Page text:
Force/Ramp problem

1. Nov 14, 2004

mrjeffy321

Here is the question:
I have attached the picture of the situation and below is how I tried to solve it.

Block A:
mass = 4 kg - given
the normal force = 34 N - normal force = m*g*cos(angle)
the force (parralell to the ramp surface) fulling it down
=19.62 N - force paralell = normal force * sin (angle)
no frictional force

Block B:
mass = 2 kg - given
normal force = 19.62 N - formal force = m*g
coefficent = kennetic friction = .5 - given
force of kinetic friction = 9.81 N - force of friction = normal force * coefficient of friction

so now there is a 19.62 N force pulling the blocks down, and a 9.81 N force trying the pull block B back, so as I see it, the tension in the cord is equal to 16.62-9.81 = 9.81 N. and then since there is a 9.81 N force acting on both blocks, the acceleration = net force / total mass = 1.64 m/s^2.
I got the acceleration correct, says the book, but not the tension force.

If I look in the backl of the book, it gives me the answer, which is not what I calculated.
A. Tension in the cord = 13 N
B. Acceleration = 1.6 m/s^2 ___I got this one right

I would really like to understand how to do this problem correctly.

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2. Nov 14, 2004

Gokul43201

Staff Emeritus
I can't see the attached picture yet (pending approval), but it looks like your approach is incorrect.

On block A (along direction of slope) : there's $Mgsin\theta$ acting downslope and T (tension) acting upslope. The resultant, $Mgsin\theta - T = Ma$

On block B : there's T pulling it towards the pulley, and F(fric) pulling in the opposite direction, so the net force here is $T - \mu mg = ma$

That's 2 equations in 2 unknowns.

3. Nov 14, 2004

mrjeffy321

I stil am not understanding.

woundnt the tension in the cord be equal to the diference in the forces acting on the objects (net force?)?

Can someone approve my picture that is attached.

4. Nov 14, 2004

Gokul43201

Staff Emeritus
No...that's not right.

You can not add or subtract forces acting on different objects. That's not how you find the net force. The net force is the (vector) sum of all the forces acting on a particular object.

Do you not follow the method described above ? It is merely using Newton's sencond Law on each of the 2 blocks..and it teaches you the correct way to calculate the net force.

I hope you are drawing free body diagrams for each block...else all this is in vain. You can't learn to do force problems without drawing free body diagrams.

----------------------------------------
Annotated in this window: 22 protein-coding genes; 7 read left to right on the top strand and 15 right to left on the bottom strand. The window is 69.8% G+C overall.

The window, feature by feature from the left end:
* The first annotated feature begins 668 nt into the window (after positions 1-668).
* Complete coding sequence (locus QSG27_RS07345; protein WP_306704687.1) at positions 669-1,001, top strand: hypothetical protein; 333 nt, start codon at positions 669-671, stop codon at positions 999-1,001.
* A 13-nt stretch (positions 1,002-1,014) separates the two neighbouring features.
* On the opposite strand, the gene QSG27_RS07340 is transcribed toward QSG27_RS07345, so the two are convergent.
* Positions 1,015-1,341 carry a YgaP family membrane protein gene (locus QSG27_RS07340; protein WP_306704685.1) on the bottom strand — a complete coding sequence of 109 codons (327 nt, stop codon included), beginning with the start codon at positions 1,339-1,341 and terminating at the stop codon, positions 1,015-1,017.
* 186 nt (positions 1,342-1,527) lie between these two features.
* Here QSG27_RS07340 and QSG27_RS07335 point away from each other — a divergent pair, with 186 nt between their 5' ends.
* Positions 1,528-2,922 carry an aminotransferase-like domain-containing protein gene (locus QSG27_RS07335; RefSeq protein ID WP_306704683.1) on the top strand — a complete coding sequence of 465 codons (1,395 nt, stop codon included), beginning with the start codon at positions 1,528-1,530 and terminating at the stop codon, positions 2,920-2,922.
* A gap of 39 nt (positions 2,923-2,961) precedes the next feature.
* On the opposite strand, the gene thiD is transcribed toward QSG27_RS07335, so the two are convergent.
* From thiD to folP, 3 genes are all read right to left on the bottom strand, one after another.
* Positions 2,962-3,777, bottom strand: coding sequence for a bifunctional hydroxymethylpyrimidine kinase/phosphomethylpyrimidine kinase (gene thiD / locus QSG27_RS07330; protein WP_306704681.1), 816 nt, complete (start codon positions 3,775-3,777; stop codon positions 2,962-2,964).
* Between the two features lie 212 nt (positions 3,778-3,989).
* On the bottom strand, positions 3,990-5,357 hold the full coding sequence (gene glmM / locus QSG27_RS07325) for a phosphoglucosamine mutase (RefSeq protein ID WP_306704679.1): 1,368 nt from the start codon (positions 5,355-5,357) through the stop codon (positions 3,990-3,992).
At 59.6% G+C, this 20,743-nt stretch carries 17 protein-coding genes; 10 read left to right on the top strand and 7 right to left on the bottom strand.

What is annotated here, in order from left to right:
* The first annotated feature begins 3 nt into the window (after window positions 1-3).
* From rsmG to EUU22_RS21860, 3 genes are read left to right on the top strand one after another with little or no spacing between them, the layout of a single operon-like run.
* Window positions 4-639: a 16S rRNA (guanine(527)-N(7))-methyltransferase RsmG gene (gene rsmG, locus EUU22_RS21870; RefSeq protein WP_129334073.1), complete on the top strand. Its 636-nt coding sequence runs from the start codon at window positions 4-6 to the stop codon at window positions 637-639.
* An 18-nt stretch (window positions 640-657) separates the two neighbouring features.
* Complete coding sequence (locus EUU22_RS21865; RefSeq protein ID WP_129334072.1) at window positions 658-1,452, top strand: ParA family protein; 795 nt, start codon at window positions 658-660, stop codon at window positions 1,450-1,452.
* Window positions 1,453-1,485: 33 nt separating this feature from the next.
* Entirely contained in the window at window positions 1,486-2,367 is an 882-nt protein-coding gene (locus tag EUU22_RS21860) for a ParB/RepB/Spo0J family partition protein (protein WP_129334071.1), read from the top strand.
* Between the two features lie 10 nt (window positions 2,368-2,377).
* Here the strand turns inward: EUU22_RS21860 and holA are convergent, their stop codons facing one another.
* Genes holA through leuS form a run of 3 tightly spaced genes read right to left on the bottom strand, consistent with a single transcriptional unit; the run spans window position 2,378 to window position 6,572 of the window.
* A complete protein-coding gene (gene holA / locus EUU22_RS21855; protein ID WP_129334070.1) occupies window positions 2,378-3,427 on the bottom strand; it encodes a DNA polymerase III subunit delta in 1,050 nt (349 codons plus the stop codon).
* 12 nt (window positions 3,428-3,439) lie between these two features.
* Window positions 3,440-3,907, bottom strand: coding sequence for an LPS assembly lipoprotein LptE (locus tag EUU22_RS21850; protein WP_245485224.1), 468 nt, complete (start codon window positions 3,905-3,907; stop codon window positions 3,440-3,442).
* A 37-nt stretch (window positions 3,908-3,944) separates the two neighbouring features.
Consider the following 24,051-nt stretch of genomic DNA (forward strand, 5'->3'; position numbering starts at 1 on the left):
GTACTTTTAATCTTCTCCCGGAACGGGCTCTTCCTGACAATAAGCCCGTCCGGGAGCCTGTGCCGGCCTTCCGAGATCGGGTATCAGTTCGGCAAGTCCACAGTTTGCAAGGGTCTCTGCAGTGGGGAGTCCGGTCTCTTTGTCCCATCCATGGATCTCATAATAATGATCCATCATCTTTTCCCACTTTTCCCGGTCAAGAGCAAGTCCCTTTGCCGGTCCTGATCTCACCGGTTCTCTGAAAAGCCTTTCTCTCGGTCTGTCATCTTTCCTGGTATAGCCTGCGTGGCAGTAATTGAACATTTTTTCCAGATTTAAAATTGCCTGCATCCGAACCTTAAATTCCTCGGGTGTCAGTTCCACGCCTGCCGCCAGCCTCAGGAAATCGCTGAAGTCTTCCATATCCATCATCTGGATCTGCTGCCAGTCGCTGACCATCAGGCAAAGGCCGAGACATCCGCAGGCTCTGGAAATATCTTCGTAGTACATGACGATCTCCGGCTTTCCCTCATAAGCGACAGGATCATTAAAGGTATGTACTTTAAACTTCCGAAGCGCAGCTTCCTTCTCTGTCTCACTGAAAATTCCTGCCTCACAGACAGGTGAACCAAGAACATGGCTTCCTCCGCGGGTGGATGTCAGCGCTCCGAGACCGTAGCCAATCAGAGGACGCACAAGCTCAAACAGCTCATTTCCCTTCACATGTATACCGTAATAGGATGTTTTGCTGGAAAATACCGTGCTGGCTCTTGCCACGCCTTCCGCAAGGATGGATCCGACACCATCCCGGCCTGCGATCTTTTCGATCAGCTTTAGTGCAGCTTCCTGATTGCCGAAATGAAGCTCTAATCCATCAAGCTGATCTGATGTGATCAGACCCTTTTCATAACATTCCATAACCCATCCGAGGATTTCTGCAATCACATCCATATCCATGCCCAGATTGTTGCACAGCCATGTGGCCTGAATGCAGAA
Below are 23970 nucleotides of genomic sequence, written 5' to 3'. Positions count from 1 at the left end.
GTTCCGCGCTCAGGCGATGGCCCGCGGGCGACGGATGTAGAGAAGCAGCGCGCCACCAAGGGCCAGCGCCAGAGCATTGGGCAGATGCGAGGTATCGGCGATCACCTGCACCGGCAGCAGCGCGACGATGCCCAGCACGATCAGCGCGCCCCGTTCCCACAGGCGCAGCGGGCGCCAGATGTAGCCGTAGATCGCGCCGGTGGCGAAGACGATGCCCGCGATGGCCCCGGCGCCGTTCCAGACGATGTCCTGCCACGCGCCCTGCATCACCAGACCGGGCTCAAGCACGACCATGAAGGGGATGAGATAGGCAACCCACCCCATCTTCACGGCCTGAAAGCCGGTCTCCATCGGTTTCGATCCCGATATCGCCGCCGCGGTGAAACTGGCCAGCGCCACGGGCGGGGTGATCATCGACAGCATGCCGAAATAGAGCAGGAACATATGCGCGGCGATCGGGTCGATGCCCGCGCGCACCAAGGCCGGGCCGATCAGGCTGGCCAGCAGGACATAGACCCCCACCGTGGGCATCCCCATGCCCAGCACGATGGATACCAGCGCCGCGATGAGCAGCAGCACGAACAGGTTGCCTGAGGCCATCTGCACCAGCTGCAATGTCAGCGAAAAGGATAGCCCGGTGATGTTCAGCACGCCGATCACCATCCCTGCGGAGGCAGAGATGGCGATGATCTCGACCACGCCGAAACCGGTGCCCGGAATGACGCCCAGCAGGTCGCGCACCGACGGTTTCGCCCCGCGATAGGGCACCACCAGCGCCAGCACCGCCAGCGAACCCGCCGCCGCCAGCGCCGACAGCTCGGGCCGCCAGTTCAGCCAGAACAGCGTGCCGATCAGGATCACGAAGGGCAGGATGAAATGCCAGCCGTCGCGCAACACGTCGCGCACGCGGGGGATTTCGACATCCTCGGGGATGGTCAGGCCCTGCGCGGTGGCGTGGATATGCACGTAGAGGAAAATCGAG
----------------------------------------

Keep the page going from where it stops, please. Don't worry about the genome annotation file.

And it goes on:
5. Nov 14, 2004

mrjeffy321

I am drawing free body diagrams:

on block A, I have a force parallel to te ramp with a magnitude of 19.62 N, a normal force of 34 N, a force of weight of 39.24 N, and a force of tension that I know because I looked up the answer, but cant solve for of 13 N.

on block B, I have a wieght and normal force of 19.62 N, force of friction of 9.81 N, and a foce of tension that I know because I looked it up of 13 N.

6. Nov 14, 2004

Gokul43201

Staff Emeritus
Good !

Having resolved the weight (=39.2N) along the parallel (19.6N) and normal (43N) directions, you can now ignore the weight itself and consider only the components. So, along the parallel direction, you have 19.6 N forwards, tension (call it T) pulling backwards. The difference gives you the net force on this block in the parallel direction. This net force causes an acceleration (call it a) of this block along this direction. The force and acceleration are related by Newton's Second Law.

As of now, you don't know the tension yet (looking it up is not how you find it), but it's the same T as is on the other side of the rope. So, there's T pulling forward, and friction (=9.8N) pulling backwards. But you know that this block must accelerate forwards at the same rate (also=a) as the other block (since the rope is not elastic). So, the net force here is T - 9.8 which causes the acceleration = a. Write down this equation. (actually, I've already written it for you)

You now have 2 equations, and the unknowns are T and a. Solve them simultaneously to find T and a.

7. Nov 14, 2004

mrjeffy321

I dont know what you mean by,
"You now have 2 equations, and the unknowns are T and a. Solve them simultaneously to find T and a."
I just dont get it.

do you mean substitute one equalion into the other for m*a?

nothing I do will give me that magic number I am looking for, 13, which is a bad way to find it, but the only way I know right now.

8. Nov 15, 2004

Gokul43201

Staff Emeritus
I've actually written out the equations for you in post #2. If you substitute the values of M = 4kg and m = 2 kg, then the only unknowns in those equations are T and a.

To be able to solve any problem of this kind, you need to know how to solve 'simultaneous equations'. I suggest you learn that up.

In this case you can simply rearrange both equations so that there's only 'a' on the LHS and all the rest on the RHS.
$$a = blah1~~and~~a = blah2~~so,~blah1 = blah2$$
Solving this will give you T (I get T=13.07N). Now substitute this value of 'T' into any of the two equations to find the value of 'a'.

9. Nov 15, 2004

mrjeffy321

es, I understand now, it makes sense to me now, the force of tension is pulling it one way and frictiont the other way, which causes one acceleration, and for the other block, you have a parralell for one way and the tension the other, it dawned on me and is now very clear (at least in this example problem).
thanks